Choose one of your sketches or photographs – or if you prefer, return to a location and draw on the spot. You’ll need A3 cartridge paper (on a hard-backed sketchpad or fixed to a drawing board if you’re drawing outdoors), a ruler, and a range of pencils, graphite pencils and water-soluble pencils. You’ll also need to use your viewfinder and a grid if you’re enlarging one of your sketches or working from a photograph.
The aim of this exercise is to establish a foreground, middle ground and background in your drawing. If you can compose and structure your drawing to include these divisions, you’ll begin to establish a sense of space in the structure of your drawing. This way of organising space is characteristic of the French classical painters Nicolas Poussin and Claude Lorrain, who in turn influenced the British landscape artist, JMW Turner.
The crucial factor to bear in mind is that objects in the foreground such as trees or plants will appear to be clearer and have more detail, be bigger in proportion, and will have texture. Draw boldly to create detail and show light direction and shadow. The middle section of your drawing will include subtle changes. The detail will begin to be less important and you should employ more tonal shading through closer hatching. Use your putty rubber sparingly to increase the contrasts in tone.
It’s sometimes a good idea to incorporate a small feature to frame the middle distance; this could be a house at the edge of your drawing or a field division such as a wall or fence. If you do this, though, make sure it doesn’t look false or overly intended – there’s a fine line between artistic licence and cliché.
The background of your landscape will usually include the horizon and the sky. The sky is very important because it is the source of light. The horizon can be defined by hills, buildings (which may be loosely drawn and vague in shape) or the junction between sea and sky in the distance. It is important to convey this distance by very even or light shading. Nothing in the background should be defined. Try to convey the impression of great distance between the spectator and this section of the landscape. The aim is to emphasise atmosphere – this is the basis of aerial or atmospheric perspective (see Project 4).
When you’re happy with the work you’ve produced for the previous two exercises, take some time to reflect on what you’ve achieved.
• How did you simplify and select? Were you able to focus on simple shapes and patterns amid all the visual information available to you?
• How did you create a sense of distance and form?
• Were you able to use light and shade successfully?
• What additional preliminary work would have been helpful towards the larger study?
My chosen sketch was from 360º studies – shoreline looking west. On a sheet of 220gsm A3 cartridge paper using a 9H pencil I lightly sketched out the main elements of the composition, with markers showing where the eye level/horizon sits and also the general areas covered by the fore, middle and back grounds of the composition. The focal point of the arrangement sits on a rule of thirds power point on the beached boat.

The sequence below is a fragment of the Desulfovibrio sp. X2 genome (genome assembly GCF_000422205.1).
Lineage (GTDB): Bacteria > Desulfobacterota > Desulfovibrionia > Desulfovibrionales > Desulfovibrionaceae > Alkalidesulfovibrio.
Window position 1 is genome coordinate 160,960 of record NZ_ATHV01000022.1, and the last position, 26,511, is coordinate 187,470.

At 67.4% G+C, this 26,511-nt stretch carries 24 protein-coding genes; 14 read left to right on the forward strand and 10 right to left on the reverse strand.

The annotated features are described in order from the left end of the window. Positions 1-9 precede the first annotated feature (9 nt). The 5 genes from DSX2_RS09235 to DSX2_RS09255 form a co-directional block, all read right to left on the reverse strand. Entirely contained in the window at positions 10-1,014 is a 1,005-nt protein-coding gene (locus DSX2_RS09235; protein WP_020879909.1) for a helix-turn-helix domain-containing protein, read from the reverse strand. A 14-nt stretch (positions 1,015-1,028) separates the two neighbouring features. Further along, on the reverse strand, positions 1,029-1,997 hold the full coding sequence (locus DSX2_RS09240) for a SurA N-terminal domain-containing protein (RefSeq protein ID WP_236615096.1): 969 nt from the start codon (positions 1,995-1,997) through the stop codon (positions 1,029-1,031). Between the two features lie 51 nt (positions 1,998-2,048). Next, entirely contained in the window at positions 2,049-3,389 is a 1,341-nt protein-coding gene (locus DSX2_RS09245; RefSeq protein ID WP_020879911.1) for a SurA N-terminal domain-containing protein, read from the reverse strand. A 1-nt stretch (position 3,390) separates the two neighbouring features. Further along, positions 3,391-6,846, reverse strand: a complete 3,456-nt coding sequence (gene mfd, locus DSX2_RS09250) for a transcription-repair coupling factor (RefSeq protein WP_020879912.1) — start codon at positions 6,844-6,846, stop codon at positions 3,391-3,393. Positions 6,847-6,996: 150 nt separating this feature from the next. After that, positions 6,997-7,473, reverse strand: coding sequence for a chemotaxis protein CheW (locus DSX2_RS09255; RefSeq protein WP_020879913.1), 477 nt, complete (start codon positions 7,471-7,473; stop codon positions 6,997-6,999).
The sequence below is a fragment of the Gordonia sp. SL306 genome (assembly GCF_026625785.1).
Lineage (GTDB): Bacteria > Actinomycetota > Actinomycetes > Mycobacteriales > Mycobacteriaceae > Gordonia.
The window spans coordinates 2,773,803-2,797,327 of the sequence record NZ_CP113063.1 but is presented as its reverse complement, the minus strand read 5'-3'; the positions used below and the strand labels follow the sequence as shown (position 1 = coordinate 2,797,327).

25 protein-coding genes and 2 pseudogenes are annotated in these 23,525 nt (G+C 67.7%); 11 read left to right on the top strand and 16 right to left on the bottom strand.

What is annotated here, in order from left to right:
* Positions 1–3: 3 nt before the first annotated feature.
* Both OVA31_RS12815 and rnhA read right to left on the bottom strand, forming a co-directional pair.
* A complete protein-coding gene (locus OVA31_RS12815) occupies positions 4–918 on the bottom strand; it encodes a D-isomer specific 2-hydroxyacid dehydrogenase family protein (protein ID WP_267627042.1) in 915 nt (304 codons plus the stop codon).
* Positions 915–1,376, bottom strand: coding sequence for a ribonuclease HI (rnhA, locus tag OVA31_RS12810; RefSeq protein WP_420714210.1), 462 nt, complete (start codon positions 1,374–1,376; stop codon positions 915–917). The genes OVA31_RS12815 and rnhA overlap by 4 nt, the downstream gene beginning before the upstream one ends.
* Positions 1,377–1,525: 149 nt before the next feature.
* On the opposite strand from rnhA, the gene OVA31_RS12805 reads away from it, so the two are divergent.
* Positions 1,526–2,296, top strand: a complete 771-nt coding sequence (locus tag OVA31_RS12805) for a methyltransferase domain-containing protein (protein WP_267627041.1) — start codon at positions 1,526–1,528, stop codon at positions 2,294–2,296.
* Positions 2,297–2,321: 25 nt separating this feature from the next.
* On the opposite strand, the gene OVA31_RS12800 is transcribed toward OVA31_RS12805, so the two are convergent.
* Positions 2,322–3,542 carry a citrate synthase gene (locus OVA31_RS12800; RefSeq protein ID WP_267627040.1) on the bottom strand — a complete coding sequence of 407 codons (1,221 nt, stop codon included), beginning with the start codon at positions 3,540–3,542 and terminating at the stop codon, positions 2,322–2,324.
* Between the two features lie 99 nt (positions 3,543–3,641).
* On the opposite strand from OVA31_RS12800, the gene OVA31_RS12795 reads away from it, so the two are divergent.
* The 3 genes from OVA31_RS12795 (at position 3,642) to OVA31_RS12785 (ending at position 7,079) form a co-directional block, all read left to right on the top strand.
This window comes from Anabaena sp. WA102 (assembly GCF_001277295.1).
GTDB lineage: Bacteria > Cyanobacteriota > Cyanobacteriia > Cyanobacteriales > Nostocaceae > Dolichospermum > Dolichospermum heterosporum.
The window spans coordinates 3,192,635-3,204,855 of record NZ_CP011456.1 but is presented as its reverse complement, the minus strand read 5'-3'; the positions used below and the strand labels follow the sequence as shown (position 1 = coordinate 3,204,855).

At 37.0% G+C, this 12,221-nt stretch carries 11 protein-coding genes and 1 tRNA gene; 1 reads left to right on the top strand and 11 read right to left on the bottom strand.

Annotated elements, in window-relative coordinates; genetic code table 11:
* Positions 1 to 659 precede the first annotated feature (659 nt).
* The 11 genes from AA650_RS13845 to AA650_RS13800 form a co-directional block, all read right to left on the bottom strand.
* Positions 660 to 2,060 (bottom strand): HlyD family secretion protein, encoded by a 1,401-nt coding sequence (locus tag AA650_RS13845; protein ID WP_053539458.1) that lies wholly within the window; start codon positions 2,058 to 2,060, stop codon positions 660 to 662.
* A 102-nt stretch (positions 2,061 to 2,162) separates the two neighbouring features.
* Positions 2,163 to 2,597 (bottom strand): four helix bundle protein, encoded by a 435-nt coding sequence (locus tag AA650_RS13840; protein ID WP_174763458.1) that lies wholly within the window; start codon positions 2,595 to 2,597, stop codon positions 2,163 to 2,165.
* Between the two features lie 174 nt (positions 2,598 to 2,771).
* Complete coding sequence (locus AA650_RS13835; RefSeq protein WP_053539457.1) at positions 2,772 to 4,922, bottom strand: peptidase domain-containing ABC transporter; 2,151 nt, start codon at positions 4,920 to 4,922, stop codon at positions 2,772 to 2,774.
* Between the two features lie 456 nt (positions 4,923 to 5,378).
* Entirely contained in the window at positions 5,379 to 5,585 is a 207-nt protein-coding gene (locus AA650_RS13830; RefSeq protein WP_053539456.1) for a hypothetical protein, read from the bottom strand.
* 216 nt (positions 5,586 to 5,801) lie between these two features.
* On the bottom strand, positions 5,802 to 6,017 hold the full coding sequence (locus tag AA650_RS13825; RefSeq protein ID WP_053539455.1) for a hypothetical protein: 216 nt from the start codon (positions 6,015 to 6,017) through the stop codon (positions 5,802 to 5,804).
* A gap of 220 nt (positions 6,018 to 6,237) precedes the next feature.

For this first pass of drawing I used 6H, 4H and 3H pencils to outline/shade the background area/division. I’m not happy with the cloud though at this stage – looks like a passing airship! Much happier with the way the middle-ground is taking shape – using 2H, F, B, 3H again and 2H pencils.
At this point I’m leaving the boat and shore alone, but have picked out the lighter foreground rock formation that is sitting in the direction of the light source coming into the composition from the left of the picture.
Foreground pass using 2B, 6B and 3H pencil. Still leaving the boat alone at this stage.
Middle/fore ground shore, sand and boat – H and B pencils.
To finish off the drawing I used a touch of 6B graphite pencil in the rock crevices and then used a range of water soluble coloured pencils to lightly wash over the individual elements of the picture.
I enjoyed the process of building this drawing from the original light outline sketch through the various stages of layering in pencils and graphite, to touching in the layers of coloured wash. I drew this on a well used drawing board and there are some interesting wee marks where the scratches on the board have copied through onto the paper – accidental, but they look a bit like inscribed marks.
The rocks formations and seaweed on the tide line and on the foreshore had to be simplified fairly radically otherwise the detail of every crevice, chink and form would have been overpowering on the eye I think.
The layering of dark through to light along the foreground, middle ground and background planes achieved a reasonable sense of distance and form I feel.
Light and shade were captured using line, hatching and colour wash.
I could have perhaps spent more time initially studying the detailed shapes of the foreground seaweed. However, I opted instead to suggest the weed through use of squiggled lines and colour washes.
Stuart Brownlee – 512319
14 October 2015